full. So they've begun sending buses to other shelters in the
Houston area.

An angry Terry Ebbert, head of New Orleans' emergency
operations, watched the slow exodus from the Superdome on Thursday
morning and said the Federal Emergency Management Agency response
was inadequate. The chaos at the nearby New Orleans Convention
Center was considerably worse than the Superdome, with an angry mob
growing increasingly violent and few options for refugees to leave
the scene.

"This is a national disgrace. FEMA has been here three days,
yet there is no command and control," Ebbert said. "We can send
massive amounts of aid to tsunami victims but we can't bail out the
city of New Orleans."

By early afternoon, a line of people a half-mile long snaked
from the Superdome through the nearby Hyatt Regency Hotel, then to
where buses waited. State troopers, making every effort to be
cheerful, handed out bottles of water and tried to keep families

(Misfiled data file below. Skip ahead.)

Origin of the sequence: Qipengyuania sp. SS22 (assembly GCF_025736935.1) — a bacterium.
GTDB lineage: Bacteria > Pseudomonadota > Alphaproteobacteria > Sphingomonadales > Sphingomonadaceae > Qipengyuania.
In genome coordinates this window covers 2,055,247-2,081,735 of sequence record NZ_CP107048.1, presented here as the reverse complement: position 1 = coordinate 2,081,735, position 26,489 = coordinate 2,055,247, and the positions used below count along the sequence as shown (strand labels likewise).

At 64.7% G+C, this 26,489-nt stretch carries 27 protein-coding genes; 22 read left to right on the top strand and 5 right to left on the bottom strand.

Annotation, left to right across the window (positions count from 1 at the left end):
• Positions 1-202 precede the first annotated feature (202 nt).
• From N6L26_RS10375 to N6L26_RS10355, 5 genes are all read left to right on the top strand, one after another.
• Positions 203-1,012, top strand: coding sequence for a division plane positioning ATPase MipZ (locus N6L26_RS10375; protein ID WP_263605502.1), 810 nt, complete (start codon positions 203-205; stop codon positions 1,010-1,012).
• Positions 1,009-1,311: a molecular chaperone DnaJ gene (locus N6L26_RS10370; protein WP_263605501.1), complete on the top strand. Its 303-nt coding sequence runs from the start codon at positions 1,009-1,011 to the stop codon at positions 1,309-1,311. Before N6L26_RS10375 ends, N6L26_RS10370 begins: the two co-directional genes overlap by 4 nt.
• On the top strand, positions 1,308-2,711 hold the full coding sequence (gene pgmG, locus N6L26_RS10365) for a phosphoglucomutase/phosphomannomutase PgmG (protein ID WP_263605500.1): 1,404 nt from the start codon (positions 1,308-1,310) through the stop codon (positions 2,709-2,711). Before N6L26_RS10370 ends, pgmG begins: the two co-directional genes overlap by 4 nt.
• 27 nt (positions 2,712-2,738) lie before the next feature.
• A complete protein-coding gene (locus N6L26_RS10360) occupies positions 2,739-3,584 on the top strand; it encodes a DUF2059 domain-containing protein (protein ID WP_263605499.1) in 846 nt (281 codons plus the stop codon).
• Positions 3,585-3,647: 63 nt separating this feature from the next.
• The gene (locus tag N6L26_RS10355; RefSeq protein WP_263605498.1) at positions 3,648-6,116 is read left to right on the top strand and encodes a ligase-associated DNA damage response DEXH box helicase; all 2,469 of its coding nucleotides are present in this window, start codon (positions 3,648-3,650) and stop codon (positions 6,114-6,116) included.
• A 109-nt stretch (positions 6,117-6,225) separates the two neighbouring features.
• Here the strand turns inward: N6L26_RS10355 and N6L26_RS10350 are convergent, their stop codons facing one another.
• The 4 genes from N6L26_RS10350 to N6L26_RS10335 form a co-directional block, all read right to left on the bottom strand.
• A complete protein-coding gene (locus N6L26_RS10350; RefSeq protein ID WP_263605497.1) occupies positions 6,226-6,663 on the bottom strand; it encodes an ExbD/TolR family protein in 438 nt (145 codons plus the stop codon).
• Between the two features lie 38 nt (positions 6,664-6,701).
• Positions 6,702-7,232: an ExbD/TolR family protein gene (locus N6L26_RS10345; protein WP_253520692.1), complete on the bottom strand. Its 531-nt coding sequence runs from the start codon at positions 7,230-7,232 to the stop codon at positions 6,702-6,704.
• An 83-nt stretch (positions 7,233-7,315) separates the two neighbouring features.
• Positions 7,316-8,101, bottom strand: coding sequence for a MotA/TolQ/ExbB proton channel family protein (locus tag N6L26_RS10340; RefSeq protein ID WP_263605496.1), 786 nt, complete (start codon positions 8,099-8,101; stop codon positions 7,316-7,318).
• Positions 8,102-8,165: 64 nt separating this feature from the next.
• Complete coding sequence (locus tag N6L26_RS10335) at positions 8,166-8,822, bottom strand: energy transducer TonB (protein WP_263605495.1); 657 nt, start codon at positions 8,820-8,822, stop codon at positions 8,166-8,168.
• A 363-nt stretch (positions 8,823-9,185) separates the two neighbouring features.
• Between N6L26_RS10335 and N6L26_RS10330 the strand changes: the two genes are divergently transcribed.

and groups together.

"I need three," a burly state trooper called out. "I need

At one point, the guards held up the line so a young teen at the
front could go get her sister, farther back.

The situation in the back of the line was vastly different.

National Guardsmen stood side by side with rifles. Luggage, bags
of clothes, pillows, blankets were strewn in the puddles.

After a teenager was taken away by police for fighting, Capt.
John Pallerre of the Texas Air Force National Guard told the crowd
on public address: "We can't have people fighting. I have kids
here who are crying and frightened and can't find their parents. Be
adults. We're going to get you out of here. It takes a while. I'm
not god. If I was, you'd all be home with your family."